They want to turn guys like Aldo into moneymaking commodities, which they aren’t now. Jose Aldo, if he puts together a strong of really great title defenses, with the UFC machine working, the UFC tag, getting UFC-level media to come and cover him, who knows how big of a star he becomes? Is he ever going to be Brock Lesnar? No. But what’s to say he can’t be a guy who draws 500,000 PPV buys rock-solid every three or four months?”

Here’s a video of Urijah Faber on CSN Bay Area last Friday talking about his upcoming fight with Takeya Mizugaki and the UFC-WEC merger.

Topics: Media, MMA, UFC, WEC, Zach Arnold | 20 Comments » | Permalink | Trackback |

20 Responses to “What impact will the UFC-WEC merger have on creating a Flyweight division?”

  1. 45 Huddle says:

    1) The only chance the Flyweight Division had of being created now was if the UFC merged the WEC Lightweight Division into the UFC…. Kept the WEC afloat, and then added Flyweight to make up for the lost division.

    2) Now is not the time for Flyweight. It does stink for the guys like Benevidez, but such is life. The UFC needs 1 or 2 full years with 7 divisions, get all the kinks out (because there will be a few), and then go for the 8th and last division.

    3) I could be wrong, but I think with 7 or 8 UFC Divisions, the chances of seeing a free Title Fight has now just increased. If they get on Network Television, it is basically a guarantee. Even without it, they could still put the least attractive title fights on free television. A Bantamweight Title Fight without Urijah Faber would be a perfect example.

  2. mr. roadblock says:

    125lb guys should cut 7lbs and learn how to ride horses. They’ll make more money.

    • edub says:

      Funny thing is that there are 5 more divisions under that in boxing…

      • mr. roadblock says:

        I know. You never see them on TV here. Because there is no interest in it.

        They’re popular in Asia and make money there. And they make some money in Mexico and South America. It’s non-germane to the discussion of 125lbs in UFC.

        • edub says:


          It’s just funny when people think the 135ers are too small to take seriously in MMA, and then there is like 10 divisions under that in boxing. Two of the most beloved fighters of this past generation where hardcore boxing fans are concerned are Marco Antonio Barrera and Erik Morales. Neither ever fought above 130 (before comebacks) and both had most of their fights under 126.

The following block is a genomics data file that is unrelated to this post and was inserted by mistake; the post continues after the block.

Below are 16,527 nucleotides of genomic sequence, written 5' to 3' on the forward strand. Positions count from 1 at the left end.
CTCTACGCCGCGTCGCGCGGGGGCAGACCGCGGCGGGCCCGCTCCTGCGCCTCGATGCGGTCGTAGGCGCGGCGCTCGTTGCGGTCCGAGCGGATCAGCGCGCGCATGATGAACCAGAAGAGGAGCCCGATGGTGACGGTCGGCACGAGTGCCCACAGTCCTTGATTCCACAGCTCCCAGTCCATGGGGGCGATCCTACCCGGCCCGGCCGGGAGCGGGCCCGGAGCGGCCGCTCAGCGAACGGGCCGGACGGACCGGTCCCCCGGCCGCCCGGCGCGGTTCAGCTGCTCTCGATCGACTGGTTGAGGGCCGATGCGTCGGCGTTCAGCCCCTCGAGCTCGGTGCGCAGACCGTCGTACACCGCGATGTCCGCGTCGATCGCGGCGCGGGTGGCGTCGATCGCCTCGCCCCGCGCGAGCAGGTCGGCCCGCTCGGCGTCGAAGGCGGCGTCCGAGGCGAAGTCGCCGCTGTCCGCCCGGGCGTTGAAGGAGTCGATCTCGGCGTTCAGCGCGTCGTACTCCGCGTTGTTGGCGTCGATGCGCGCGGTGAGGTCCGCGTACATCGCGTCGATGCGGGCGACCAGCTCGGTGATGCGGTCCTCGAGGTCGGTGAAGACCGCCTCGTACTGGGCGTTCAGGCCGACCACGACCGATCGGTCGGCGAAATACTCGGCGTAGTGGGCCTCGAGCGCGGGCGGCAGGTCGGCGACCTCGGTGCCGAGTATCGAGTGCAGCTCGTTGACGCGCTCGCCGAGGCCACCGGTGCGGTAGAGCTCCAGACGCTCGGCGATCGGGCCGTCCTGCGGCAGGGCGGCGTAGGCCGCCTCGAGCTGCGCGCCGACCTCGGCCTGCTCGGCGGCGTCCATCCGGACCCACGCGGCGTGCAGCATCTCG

I personally love the smaller guys’ fights, but to sell on a UFC/PPV level a breakout star is gonna need to emerge.

        • Depends on the guy. Darchinyan sells tickets. God knows Carbajal did. In general though, I don’t disagree with your premise.

        • edub says:

          “Little Hands Of Stone”!

    • MK says:

      If the UFC wants to expand around the world then why would they want to limit the talent pool? There have been plenty of 118+ (in some cases lower too) boxers that have generated millions of dollars.

      • edub says:

        That’s actually a great point but I think it speaks to the differences in casual MMA fans and boxing fans.

        Most of the money that you speak of for the smaller guys IMO has come from a small amound of fighters. Most of that handful of fighters is either Latino or Asian. Does that mean there has to break out stars from those origins to make money?

      • If the UFC was willing to throw around real money on guys in the 115lb range, boxing’s lower weight classes would be empty within 5 years. No doubt in my mind. Women’s MMA has already done a number on women’s boxing. They would have the same effect.

  3. Chromium says:

    It’s going to take the UFC a good year at least to fully acclimate people to the new divisions, so I don’t forsee Flyweights until some time in 2012. I remember the LW division took a while to take off when they added it back, although they didn’t already have a champion in that division like they do in 145 and 135.